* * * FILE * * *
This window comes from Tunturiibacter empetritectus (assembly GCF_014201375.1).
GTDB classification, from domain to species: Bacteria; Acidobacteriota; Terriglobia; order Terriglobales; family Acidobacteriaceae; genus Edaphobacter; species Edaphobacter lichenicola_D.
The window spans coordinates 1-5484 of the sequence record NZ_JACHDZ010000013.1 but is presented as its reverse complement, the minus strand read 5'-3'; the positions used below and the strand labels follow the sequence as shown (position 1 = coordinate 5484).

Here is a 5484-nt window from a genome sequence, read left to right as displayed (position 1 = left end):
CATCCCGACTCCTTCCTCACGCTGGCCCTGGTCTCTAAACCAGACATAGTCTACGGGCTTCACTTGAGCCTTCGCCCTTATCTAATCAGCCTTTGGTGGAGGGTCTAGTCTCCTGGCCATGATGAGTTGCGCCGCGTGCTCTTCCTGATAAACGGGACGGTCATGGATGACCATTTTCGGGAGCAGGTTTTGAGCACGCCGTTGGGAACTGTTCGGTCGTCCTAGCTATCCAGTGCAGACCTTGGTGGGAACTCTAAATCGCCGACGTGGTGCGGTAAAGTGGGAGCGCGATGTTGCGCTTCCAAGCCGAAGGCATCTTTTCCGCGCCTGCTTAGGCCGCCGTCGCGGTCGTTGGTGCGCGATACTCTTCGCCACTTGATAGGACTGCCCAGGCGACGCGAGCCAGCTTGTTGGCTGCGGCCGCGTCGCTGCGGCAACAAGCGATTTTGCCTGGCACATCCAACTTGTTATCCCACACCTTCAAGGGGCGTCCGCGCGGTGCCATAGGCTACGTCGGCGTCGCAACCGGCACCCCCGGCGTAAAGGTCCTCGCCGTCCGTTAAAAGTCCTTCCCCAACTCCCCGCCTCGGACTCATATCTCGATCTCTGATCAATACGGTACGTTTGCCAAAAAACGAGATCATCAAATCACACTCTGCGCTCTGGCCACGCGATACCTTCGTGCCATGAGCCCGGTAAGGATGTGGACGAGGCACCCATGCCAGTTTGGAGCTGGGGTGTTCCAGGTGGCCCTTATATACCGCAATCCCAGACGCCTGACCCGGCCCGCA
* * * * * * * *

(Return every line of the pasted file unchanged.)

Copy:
This window comes from Tunturiibacter empetritectus (assembly GCF_014201375.1).
GTDB classification, from domain to species: Bacteria; Acidobacteriota; Terriglobia; order Terriglobales; family Acidobacteriaceae; genus Edaphobacter; species Edaphobacter lichenicola_D.
The window spans coordinates 1-5484 of the sequence record NZ_JACHDZ010000013.1 but is presented as its reverse complement, the minus strand read 5'-3'; the positions used below and the strand labels follow the sequence as shown (position 1 = coordinate 5484).

Here is a 5484-nt window from a genome sequence, read left to right as displayed (position 1 = left end):
CATCCCGACTCCTTCCTCACGCTGGCCCTGGTCTCTAAACCAGACATAGTCTACGGGCTTCACTTGAGCCTTCGCCCTTATCTAATCAGCCTTTGGTGGAGGGTCTAGTCTCCTGGCCATGATGAGTTGCGCCGCGTGCTCTTCCTGATAAACGGGACGGTCATGGATGACCATTTTCGGGAGCAGGTTTTGAGCACGCCGTTGGGAACTGTTCGGTCGTCCTAGCTATCCAGTGCAGACCTTGGTGGGAACTCTAAATCGCCGACGTGGTGCGGTAAAGTGGGAGCGCGATGTTGCGCTTCCAAGCCGAAGGCATCTTTTCCGCGCCTGCTTAGGCCGCCGTCGCGGTCGTTGGTGCGCGATACTCTTCGCCACTTGATAGGACTGCCCAGGCGACGCGAGCCAGCTTGTTGGCTGCGGCCGCGTCGCTGCGGCAACAAGCGATTTTGCCTGGCACATCCAACTTGTTATCCCACACCTTCAAGGGGCGTCCGCGCGGTGCCATAGGCTACGTCGGCGTCGCAACCGGCACCCCCGGCGTAAAGGTCCTCGCCGTCCGTTAAAAGTCCTTCCCCAACTCCCCGCCTCGGACTCATATCTCGATCTCTGATCAATACGGTACGTTTGCCAAAAAACGAGATCATCAAATCACACTCTGCGCTCTGGCCACGCGATACCTTCGTGCCATGAGCCCGGTAAGGATGTGGACGAGGCACCCATGCCAGTTTGGAGCTGGGGTGTTCCAGGTGGCCCTTATATACCGCAATCCCAGACGCCTGACCCGGCCCGCA